How to Get Back Into Archery Without Frustration This Spring and Summer
Did you slack off this winter and didn’t shoot as much as you should have?
I’m guilty of it this year.
But jumping right back into your old shooting habits from last September will just leave you frustrated, sore, and possibly hurt.
Just like when you lift weights, when you shoot a bow, you need to slowly increase volume. The fitness definition of volume is the total work or weight lifted over the course of the workouts.
To break it down simply, if you lifted 50 pounds for 10 reps for 3 sets, the total weight you lifted is 1,500 pounds. That’s your volume (50x10x3).
As you get stronger, you can either increase the reps for the same weight or you increase the weight and do the same reps.
If you’re keeping your draw weight the same this year, then it’s like doing the same weight for more reps.
So from the lifting example, week 1 you did 3 sets at 50 pounds for 10 reps, and that’s 1,500 pounds of volume. Then week two, you did still do 3 sets at 50 pounds, but now you do 12 reps each set. Now the total volume is 1,800 pounds (50x12x3).
From week 1 to week 2, you lifted 300 more pounds!
So when you shoot your bow, doing 100 reps at a 50, 60, 70lbs+ draw weight is a lot of volume if you’re not used to it.
Okay, enough of the math.
So where should you start this year if you didn’t practice much over the winter?
If you’ve been working out, then 30 shots should be a good starting point, especially if you do 3 shots at a time. Basically, if you change to weight lifting terms, that would be 10 sets of 3.
If you haven’t been practicing much or working out, 15-21 shots might be all you can start off with.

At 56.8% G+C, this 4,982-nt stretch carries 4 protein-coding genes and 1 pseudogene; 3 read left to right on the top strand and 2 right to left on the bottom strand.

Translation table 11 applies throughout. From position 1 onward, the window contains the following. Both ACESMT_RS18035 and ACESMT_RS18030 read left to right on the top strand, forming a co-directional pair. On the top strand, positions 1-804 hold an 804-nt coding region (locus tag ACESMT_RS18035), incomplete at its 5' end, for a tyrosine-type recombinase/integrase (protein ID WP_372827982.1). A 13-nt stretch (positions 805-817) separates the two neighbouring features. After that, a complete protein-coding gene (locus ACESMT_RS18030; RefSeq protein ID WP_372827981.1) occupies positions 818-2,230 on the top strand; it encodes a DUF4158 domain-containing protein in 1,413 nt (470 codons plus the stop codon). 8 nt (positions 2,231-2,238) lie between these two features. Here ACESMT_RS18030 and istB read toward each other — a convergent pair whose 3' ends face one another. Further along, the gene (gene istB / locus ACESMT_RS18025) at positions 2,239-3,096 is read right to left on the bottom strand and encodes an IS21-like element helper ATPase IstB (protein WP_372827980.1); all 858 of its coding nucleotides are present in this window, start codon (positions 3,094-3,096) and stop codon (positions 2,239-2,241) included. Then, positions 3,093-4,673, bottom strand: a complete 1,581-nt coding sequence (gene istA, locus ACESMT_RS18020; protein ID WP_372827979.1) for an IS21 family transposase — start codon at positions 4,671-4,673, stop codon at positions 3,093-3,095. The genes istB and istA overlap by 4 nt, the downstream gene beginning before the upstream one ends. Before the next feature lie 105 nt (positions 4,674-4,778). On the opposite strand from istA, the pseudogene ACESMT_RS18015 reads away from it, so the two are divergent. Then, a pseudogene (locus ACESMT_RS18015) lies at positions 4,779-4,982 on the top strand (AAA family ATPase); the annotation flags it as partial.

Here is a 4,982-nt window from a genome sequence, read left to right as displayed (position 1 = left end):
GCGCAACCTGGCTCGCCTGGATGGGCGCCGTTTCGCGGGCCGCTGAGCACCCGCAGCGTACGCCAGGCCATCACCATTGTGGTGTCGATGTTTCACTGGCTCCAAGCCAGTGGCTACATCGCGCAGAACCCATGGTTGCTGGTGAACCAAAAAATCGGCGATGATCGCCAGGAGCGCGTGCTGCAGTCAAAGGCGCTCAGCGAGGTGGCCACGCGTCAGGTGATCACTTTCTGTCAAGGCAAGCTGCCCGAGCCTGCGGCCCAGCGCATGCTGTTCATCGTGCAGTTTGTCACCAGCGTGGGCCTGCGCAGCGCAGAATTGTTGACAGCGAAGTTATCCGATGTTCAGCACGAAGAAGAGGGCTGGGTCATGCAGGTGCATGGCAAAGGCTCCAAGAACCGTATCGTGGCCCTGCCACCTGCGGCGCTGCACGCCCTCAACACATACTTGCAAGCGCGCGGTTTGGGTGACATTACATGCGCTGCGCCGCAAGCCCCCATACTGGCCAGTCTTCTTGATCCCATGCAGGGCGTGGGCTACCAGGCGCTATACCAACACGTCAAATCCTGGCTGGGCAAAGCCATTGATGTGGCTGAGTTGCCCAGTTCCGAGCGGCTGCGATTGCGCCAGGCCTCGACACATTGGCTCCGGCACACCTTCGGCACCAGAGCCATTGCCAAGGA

Then you can increase the number each week for the next 12 Weeks. Below is an example:
Week 1: 30 Arrows
Week 2: 33-36 Arrows
Week 3: 36-42 Arrows
Week 4: 39-48 Arrows
Week 5: 42-54 Arrows
Week 6: 45-60 Arrows
Week 7: 48-66 Arrows
Week 8: 51-72 Arrows
Week 9: 54-78 Arrows
Week 10: 57-84 Arrows
Week 11: 60-90 Arrows
Week 12: 63-96 Arrows
The numbers on the left are for those who haven’t been working out as much. An increase in 3 arrows per week is probably all you want to do. If you have been training consistently, increasing 6 arrows each week might be fine.
That being said, 6 arrows a week is fast, so there might be a week or two where you stay at the same number shot or only increase by 3. That’s okay, you’re still making progress.
If you decide to increase your draw weight, say going from 40lbs to 50lbs like my wife did last year, then you might need to drop back 3-4 weeks.
This doesn’t mean you’re losing progress, it’s more like when you lift 50 pounds for 15 reps, and now you want to increase the weight to 60 pounds. You might have to cut back to 8-10 reps and build the reps back up over the next few weeks.
What about if you can only shoot 15 arrows right now before you get tired? Start there, and follow the same progression. Next week, shoot 18-21 arrows, then week 3 you would shoot 21-27 arrows, etc.
How often should you shoot?
Everyone’s schedules are different, but you can follow the above plan if you can only get out once a week.
Ideally, this plan would be best for 2-3 times per week.
If you can shoot everyday, then the progress might be too fast for you. Instead, take a few days a week to only shoot a few arrows and maybe practice holds or other techniques where you might only shoot one or two arrows before changing your target. If you do that, then the above 12 week progression is perfect to do 2-3 times per week.
Was this helpful? We’d love to hear your feedback on it. Or, if you don’t want to think about any of this and would rather have someone else create your program so you can just go outside and shoot, click the button below or email us at: Chris@Protect-and-Provide.com